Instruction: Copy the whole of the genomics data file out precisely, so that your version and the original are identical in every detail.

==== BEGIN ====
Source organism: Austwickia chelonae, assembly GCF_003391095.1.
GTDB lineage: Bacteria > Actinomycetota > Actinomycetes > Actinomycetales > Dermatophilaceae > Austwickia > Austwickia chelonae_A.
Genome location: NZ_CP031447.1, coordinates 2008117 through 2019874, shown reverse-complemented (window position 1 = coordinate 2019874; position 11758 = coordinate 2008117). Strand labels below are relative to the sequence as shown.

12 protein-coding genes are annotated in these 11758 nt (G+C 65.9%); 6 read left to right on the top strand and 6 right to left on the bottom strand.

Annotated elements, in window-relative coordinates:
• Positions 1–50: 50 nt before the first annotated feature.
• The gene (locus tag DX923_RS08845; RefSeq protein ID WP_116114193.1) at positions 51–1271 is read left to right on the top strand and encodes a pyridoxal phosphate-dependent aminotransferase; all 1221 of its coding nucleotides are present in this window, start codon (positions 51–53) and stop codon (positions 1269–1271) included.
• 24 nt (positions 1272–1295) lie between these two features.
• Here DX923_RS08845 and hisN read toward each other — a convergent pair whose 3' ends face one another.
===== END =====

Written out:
Source organism: Austwickia chelonae, assembly GCF_003391095.1.
GTDB lineage: Bacteria > Actinomycetota > Actinomycetes > Actinomycetales > Dermatophilaceae > Austwickia > Austwickia chelonae_A.
Genome location: NZ_CP031447.1, coordinates 2008117 through 2019874, shown reverse-complemented (window position 1 = coordinate 2019874; position 11758 = coordinate 2008117). Strand labels below are relative to the sequence as shown.

12 protein-coding genes are annotated in these 11758 nt (G+C 65.9%); 6 read left to right on the top strand and 6 right to left on the bottom strand.

Annotated elements, in window-relative coordinates:
• Positions 1–50: 50 nt before the first annotated feature.
• The gene (locus tag DX923_RS08845; RefSeq protein ID WP_116114193.1) at positions 51–1271 is read left to right on the top strand and encodes a pyridoxal phosphate-dependent aminotransferase; all 1221 of its coding nucleotides are present in this window, start codon (positions 51–53) and stop codon (positions 1269–1271) included.
• 24 nt (positions 1272–1295) lie between these two features.
• Here DX923_RS08845 and hisN read toward each other — a convergent pair whose 3' ends face one another.